As Oklahoma President David Boren addressed the crowd in attendance for the dedication of Bob Stoops' statue in the courtyard of the Switzer Center, there was a feeling something was wrong. Boren, typically well-spoken and insightful, was repeating himself and slurring his words near the end of his speech. Maybe it was the cold weather and high winds, but when Boren struggled to get back to his seat, nearly everyone in attendance knew something wasn't right with the 76-year-old president.
Paramedics eventually showed up, after former Oklahoma standout safety Roy Williams notified the police, making it an awkward scene as athletics director Joe Castiglione attempted to keep the crowd's attention.
"That was a moment when everybody was going to come up around the statue," Castiglione told Eric Bailey of the Tulsa World. "I saw they were going to put him on the stretcher and maybe perhaps take him to further observe and evaluate his condition. I saw a little bit more concern in people’s eyes and the body language … he was looking at me like ‘keep going.’"
Boren would later have to be carried off on a stretcher and taken to OU Medical, where he was examined, and it was determined he had suffered a minor stroke. In a day that was about the celebration of a legendary coach and Lincoln Riley's creation of a new atmosphere for a spring game that normally draws little attention, Boren's health scare left a weary cloud over the festivities.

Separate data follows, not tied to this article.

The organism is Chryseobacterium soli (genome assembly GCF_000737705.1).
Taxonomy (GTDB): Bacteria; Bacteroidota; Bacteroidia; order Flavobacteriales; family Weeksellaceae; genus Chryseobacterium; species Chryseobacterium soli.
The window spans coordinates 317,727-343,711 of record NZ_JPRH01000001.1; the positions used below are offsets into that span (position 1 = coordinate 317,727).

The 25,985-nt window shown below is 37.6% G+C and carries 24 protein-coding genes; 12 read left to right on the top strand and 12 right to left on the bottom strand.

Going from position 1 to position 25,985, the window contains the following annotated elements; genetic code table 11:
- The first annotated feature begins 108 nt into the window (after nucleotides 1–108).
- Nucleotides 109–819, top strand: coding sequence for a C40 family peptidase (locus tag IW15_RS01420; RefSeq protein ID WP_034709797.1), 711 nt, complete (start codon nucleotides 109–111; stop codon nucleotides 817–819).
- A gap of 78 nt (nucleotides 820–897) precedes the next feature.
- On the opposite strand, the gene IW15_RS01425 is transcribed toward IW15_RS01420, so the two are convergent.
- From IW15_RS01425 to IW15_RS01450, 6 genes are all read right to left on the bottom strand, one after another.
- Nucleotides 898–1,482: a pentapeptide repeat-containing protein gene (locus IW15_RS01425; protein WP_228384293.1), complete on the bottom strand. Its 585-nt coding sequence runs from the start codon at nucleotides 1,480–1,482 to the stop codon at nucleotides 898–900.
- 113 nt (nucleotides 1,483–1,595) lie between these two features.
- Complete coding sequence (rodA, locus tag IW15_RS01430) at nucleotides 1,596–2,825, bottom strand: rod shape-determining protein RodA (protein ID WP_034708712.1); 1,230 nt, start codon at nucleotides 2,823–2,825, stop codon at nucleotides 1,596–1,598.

Just over three hours later, sophomore running back Trey Sermon — a key contributor in the Sooner offense — suffered what appeared to be a bad knee injury at the time. Just plays later, a cheerleader was knocked out cold by an errant pass out of bounds. On top of that, the spring game itself didn't see a touchdown until overtime.
Things did not go as planned Saturday, and at the center of it all was Boren.
"It's tough to describe," Riley said after the game. "Tough for it to be such a great event and great thing, and then to see him not feeling well — it hurts me."
Boren has been the face of the university for 24 years. He's been an ambassador for not only the university as a whole, but also Oklahoma Athletics and the future of the Big 12. Boren is responsible for a large part of Oklahoma's success, and he, Castiglione and Stoops were a rarity in college football, staying together for 18 years.
The medical episode Boren experienced Saturday was shocking. Despite having heart surgery in 2017 and back surgery in 2005, Boren has seemingly been immortal, making Saturday's atmosphere go from exciting to somber.
After Boren was taken away, Castiglione stood before the crowd at a loss for words, saying, "They don't write a script for things like this." Castiglione's comments are mutual to the feelings of Sooner Nation, with a cloud of worry still hanging over Norman.
"I ruined the day," Boren was overheard saying as he was carted off the Switzer Center south lawn.